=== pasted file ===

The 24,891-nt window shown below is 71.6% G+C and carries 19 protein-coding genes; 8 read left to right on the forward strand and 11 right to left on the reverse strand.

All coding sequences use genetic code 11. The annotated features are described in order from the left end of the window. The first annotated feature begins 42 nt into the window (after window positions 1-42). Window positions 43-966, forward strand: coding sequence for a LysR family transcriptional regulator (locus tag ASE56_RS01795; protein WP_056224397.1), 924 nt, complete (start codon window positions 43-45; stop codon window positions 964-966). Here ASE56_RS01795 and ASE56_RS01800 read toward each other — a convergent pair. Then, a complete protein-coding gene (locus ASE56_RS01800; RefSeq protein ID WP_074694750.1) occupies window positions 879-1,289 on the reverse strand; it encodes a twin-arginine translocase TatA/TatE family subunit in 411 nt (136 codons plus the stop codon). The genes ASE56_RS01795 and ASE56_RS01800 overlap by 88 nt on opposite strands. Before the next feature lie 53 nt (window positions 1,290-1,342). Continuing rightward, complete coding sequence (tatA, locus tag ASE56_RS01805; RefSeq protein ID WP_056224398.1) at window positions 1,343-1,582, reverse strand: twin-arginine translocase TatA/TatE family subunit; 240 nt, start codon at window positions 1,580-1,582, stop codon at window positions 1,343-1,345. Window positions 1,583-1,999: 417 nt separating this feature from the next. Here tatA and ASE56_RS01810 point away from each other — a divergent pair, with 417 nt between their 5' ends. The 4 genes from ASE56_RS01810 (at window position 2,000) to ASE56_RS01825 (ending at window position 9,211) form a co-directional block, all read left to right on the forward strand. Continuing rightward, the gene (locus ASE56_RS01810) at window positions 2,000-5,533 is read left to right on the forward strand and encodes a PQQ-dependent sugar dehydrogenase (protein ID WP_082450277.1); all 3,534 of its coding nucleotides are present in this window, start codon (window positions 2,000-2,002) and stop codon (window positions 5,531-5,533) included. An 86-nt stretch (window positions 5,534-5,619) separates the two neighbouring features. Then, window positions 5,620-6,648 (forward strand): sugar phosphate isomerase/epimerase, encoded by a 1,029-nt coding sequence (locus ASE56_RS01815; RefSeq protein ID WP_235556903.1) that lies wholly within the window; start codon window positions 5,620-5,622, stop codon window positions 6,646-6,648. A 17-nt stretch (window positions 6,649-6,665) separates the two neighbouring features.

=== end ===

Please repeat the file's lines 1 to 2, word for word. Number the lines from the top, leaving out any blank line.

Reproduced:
The 24,891-nt window shown below is 71.6% G+C and carries 19 protein-coding genes; 8 read left to right on the forward strand and 11 right to left on the reverse strand.

All coding sequences use genetic code 11. The annotated features are described in order from the left end of the window. The first annotated feature begins 42 nt into the window (after window positions 1-42). Window positions 43-966, forward strand: coding sequence for a LysR family transcriptional regulator (locus tag ASE56_RS01795; protein WP_056224397.1), 924 nt, complete (start codon window positions 43-45; stop codon window positions 964-966). Here ASE56_RS01795 and ASE56_RS01800 read toward each other — a convergent pair. Then, a complete protein-coding gene (locus ASE56_RS01800; RefSeq protein ID WP_074694750.1) occupies window positions 879-1,289 on the reverse strand; it encodes a twin-arginine translocase TatA/TatE family subunit in 411 nt (136 codons plus the stop codon). The genes ASE56_RS01795 and ASE56_RS01800 overlap by 88 nt on opposite strands. Before the next feature lie 53 nt (window positions 1,290-1,342). Continuing rightward, complete coding sequence (tatA, locus tag ASE56_RS01805; RefSeq protein ID WP_056224398.1) at window positions 1,343-1,582, reverse strand: twin-arginine translocase TatA/TatE family subunit; 240 nt, start codon at window positions 1,580-1,582, stop codon at window positions 1,343-1,345. Window positions 1,583-1,999: 417 nt separating this feature from the next. Here tatA and ASE56_RS01810 point away from each other — a divergent pair, with 417 nt between their 5' ends. The 4 genes from ASE56_RS01810 (at window position 2,000) to ASE56_RS01825 (ending at window position 9,211) form a co-directional block, all read left to right on the forward strand. Continuing rightward, the gene (locus ASE56_RS01810) at window positions 2,000-5,533 is read left to right on the forward strand and encodes a PQQ-dependent sugar dehydrogenase (protein ID WP_082450277.1); all 3,534 of its coding nucleotides are present in this window, start codon (window positions 2,000-2,002) and stop codon (window positions 5,531-5,533) included. An 86-nt stretch (window positions 5,534-5,619) separates the two neighbouring features. Then, window positions 5,620-6,648 (forward strand): sugar phosphate isomerase/epimerase, encoded by a 1,029-nt coding sequence (locus ASE56_RS01815; RefSeq protein ID WP_235556903.1) that lies wholly within the window; start codon window positions 5,620-5,622, stop codon window positions 6,646-6,648. A 17-nt stretch (window positions 6,649-6,665) separates the two neighbouring features.